Monday, December 25, 2006
Ad agency reviews can sometimes be pretty sketchy affairs. The lengths that some agency bosses will go to in order to land an account would make a defense contractor blush. I guess there might be less flat out corruption in the process than there once was, but it remains true today that nothing will make some agencies drop their ethical trousers like the prospect of winning a big, new client. Oh, the things I’ve seen… (cue the distant sound of helicopters)… the horror… the horror…
Anyway. So, a couple of weeks back, a senior vice president working for a famous brand got fired for getting too cozy with one particular agency during a review, the agency that ultimately won the business. The agency that was the object of the coziness also got the hook. After a suitable amount of huffing, a new review was called, and all the other agencies who lost the first time around got back into ‘my uncle’s got a barn, let’s put on a show’ mode to pitch it again. Fascinating stuff, huh?
No? But it was all over the news! Ad Age alone ran seven pieces on the story in their electronic addition the day it broke, and a bunch more as the week unfolded!
Oh, hang on, I forgot to mention: What made it news was brands.
You see, the marketer in question was Wal-Mart. That puritanical cult from Bentonville, an organization so sanctimoniously protective of its moral authority that it won’t even let prospective vendors pay for coffee. And the other brand was Aston Martin. Specifically, the Aston Martin of Howard Draft, boss of the aforementioned ad agency, who offered Wal-Mart’s Julie Roehm a ride in it after a sumptuous repast at a trendy Manhattan boite. The fact that she’d allegedly just sat in the car was just this side of Monica Lewinsky’s dry cleaning bill as prima facie evidence of, well, pretty much everybody’s guilt.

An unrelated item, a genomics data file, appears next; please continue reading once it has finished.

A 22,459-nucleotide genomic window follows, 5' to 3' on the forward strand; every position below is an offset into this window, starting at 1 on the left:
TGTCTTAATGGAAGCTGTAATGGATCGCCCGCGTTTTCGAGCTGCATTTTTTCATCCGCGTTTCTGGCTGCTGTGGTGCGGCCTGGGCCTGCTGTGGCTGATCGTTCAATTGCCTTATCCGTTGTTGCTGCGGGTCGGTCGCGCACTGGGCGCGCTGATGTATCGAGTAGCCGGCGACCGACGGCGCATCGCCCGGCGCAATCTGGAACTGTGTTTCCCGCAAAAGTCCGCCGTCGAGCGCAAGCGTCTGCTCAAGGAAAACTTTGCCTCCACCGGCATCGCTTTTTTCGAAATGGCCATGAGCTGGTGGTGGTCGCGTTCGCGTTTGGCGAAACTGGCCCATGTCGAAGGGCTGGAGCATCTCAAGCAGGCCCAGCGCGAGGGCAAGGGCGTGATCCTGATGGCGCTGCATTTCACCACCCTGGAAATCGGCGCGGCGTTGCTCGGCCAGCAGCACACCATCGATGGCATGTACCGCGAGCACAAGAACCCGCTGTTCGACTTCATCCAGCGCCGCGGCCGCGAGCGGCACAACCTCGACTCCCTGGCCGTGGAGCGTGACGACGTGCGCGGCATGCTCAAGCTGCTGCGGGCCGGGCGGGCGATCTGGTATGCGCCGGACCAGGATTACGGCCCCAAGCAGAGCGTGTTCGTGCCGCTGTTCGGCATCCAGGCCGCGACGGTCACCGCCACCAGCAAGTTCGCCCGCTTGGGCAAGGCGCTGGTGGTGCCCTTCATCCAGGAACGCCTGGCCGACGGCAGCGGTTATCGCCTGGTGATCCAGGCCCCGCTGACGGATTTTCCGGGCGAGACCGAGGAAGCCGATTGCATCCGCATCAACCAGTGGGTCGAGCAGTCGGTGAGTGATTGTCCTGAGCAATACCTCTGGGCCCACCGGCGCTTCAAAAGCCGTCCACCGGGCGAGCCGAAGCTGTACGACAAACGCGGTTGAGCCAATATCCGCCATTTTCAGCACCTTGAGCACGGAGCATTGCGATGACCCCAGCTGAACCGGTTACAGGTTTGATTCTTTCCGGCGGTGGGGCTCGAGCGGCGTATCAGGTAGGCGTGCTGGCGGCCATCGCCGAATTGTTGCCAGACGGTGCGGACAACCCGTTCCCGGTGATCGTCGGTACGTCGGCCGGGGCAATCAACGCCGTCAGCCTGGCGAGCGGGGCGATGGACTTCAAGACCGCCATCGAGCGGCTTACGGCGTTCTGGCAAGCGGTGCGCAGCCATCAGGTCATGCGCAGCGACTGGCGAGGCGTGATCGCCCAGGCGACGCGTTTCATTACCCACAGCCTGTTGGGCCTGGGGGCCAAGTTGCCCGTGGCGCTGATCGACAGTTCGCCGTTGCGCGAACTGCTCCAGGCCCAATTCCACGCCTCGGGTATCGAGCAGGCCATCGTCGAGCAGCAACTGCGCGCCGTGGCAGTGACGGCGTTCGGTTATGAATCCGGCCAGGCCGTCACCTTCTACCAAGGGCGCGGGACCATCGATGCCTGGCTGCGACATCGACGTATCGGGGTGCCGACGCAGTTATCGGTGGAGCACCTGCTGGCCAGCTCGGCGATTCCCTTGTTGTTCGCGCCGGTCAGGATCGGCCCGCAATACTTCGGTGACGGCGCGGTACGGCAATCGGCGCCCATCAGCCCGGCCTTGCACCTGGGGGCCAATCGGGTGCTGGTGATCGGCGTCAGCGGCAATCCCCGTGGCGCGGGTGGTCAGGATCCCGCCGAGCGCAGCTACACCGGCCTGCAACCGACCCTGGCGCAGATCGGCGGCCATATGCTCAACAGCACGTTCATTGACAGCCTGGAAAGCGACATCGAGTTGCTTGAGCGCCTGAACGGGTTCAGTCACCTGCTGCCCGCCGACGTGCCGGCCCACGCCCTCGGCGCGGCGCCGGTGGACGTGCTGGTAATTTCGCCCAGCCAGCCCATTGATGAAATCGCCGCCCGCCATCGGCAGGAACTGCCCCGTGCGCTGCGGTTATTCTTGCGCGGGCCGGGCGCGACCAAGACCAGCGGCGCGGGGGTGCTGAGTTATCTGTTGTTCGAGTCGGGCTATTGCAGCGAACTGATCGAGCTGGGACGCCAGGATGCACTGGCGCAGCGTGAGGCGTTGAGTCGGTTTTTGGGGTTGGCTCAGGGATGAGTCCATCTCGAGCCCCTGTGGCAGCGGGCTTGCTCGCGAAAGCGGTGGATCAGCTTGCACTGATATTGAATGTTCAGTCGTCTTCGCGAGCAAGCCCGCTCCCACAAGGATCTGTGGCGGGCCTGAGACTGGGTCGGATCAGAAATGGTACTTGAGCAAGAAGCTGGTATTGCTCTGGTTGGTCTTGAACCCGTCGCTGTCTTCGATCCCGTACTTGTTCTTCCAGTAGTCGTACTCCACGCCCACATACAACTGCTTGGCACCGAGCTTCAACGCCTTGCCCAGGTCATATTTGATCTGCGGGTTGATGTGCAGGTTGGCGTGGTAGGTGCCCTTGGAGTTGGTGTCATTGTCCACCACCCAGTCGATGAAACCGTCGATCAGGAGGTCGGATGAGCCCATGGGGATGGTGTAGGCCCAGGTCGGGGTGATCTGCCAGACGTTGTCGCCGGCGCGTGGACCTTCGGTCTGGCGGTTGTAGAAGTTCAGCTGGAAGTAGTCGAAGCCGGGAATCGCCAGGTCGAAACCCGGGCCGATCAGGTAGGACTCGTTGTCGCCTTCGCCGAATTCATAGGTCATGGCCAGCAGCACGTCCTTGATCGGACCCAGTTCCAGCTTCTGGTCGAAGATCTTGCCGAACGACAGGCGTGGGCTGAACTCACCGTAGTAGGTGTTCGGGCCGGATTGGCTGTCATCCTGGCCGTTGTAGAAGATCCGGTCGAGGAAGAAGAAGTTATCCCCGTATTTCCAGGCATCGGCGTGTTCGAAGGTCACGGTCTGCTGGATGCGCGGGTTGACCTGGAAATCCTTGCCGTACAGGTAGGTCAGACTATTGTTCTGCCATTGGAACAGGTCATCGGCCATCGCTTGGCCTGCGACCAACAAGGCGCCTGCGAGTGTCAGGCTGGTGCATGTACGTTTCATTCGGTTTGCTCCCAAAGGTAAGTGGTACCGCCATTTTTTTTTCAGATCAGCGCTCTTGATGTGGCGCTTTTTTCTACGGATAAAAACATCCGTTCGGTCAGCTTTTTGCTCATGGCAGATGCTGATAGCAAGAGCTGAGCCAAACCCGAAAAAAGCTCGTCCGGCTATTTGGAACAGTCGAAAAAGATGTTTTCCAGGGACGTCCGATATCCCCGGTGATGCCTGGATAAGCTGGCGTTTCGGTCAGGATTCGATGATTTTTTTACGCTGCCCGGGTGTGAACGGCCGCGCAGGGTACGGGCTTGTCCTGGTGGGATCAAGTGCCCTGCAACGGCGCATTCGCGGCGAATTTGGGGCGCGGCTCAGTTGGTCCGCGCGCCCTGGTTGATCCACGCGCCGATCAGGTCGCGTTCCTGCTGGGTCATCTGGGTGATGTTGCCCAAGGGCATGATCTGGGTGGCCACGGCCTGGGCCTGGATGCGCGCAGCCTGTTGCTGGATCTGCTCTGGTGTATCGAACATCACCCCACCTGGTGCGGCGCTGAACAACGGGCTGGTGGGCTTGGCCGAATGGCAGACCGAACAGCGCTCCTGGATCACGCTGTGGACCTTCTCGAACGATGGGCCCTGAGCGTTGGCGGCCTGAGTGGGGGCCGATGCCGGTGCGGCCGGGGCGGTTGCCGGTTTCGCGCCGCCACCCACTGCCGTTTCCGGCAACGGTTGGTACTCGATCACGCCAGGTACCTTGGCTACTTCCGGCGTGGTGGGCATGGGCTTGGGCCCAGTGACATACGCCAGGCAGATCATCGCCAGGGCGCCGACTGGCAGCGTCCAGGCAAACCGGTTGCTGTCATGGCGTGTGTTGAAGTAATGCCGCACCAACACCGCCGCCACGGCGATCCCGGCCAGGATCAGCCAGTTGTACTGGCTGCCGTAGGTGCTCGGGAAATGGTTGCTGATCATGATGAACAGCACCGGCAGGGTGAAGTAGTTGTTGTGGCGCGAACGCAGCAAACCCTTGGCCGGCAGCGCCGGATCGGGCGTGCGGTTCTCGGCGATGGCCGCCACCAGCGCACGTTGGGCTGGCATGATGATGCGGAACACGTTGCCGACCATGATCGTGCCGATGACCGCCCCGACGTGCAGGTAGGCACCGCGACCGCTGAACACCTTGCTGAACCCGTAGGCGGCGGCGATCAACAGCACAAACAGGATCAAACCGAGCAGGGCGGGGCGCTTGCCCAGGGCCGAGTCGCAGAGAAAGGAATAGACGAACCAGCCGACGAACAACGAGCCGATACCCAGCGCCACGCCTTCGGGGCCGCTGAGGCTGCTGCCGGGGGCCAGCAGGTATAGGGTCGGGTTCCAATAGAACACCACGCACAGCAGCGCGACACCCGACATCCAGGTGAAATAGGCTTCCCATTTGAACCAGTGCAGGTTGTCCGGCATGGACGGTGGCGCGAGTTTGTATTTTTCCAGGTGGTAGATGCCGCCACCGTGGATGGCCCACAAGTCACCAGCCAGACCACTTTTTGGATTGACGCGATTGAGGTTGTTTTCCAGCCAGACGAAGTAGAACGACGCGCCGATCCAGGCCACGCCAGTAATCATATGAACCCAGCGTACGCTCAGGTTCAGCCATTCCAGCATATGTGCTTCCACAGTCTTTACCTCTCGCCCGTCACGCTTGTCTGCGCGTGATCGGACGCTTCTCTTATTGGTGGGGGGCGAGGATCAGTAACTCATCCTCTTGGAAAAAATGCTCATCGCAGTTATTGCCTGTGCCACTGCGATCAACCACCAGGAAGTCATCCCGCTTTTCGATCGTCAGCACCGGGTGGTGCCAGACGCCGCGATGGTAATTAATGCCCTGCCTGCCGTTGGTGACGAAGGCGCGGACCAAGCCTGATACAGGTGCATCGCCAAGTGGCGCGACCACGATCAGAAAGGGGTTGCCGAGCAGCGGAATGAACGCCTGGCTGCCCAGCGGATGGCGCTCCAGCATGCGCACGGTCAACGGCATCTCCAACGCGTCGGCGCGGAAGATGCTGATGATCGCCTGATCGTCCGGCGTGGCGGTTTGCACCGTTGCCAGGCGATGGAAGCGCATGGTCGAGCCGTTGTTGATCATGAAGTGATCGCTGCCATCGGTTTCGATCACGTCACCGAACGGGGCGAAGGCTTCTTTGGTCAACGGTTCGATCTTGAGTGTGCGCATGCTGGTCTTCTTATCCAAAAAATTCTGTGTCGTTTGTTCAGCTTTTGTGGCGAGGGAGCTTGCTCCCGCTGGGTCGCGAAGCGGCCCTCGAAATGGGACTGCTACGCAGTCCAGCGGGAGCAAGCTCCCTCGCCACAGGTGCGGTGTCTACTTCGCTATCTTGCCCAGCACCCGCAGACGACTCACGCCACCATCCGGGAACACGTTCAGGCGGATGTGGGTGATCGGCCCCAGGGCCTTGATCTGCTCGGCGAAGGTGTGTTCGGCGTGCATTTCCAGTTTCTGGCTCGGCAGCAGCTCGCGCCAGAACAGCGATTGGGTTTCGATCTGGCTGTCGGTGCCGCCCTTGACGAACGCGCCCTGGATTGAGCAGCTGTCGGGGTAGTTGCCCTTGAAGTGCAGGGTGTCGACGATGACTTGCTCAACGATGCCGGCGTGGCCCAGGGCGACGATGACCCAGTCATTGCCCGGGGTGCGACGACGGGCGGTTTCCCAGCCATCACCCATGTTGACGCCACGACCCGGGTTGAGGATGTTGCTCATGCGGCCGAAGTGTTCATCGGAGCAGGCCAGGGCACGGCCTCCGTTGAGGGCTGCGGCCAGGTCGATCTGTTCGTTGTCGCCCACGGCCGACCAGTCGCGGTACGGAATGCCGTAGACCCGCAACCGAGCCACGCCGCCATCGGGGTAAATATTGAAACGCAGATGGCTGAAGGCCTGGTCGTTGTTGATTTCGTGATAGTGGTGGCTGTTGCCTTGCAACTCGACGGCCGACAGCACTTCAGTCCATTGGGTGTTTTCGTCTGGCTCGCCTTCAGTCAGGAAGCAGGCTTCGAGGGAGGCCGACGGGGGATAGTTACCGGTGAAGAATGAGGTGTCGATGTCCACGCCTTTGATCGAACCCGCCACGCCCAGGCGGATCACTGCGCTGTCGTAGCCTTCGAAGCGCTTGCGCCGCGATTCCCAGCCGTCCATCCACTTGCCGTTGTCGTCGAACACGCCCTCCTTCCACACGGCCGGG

Yeah, I know Wal-Mart is the biggest retailer in the world. And I know that Ms. Roehm came equipped with a reputation of her own (that Lingerie Bowl thing raised the hopes of a whole generation of testosterone-addled creative departments). And I know that a high priced sushi joint on Hudson Street is a long way from Bentonville, Arkansas in every imaginable cultural sense. All that made the story interesting.
But what gave it irony and a heapin’ helpin’ of schadenfreude, what got it on the front pages and made it into a scandal, was the awesome semiotic power of b-r-a-n-d-s. She wasn’t just a marketing boss, she was a fox in Wal-Mart’s henhouse. And he wasn’t just an agency boss; his ride made him an overpaid, arrogant smoothie. That right there is some serious cultural shorthand, kids. Tom Wolfe would have needed 200 pages to explain the motives of those characters. Brands made it happen in six syllables.
I mean, if Howard Draft had been pitching Aston Martin and had taken his prospective client to a nearby Wal-Mart, would we be having this conversation?
Hey, wait. I wonder if that would really work…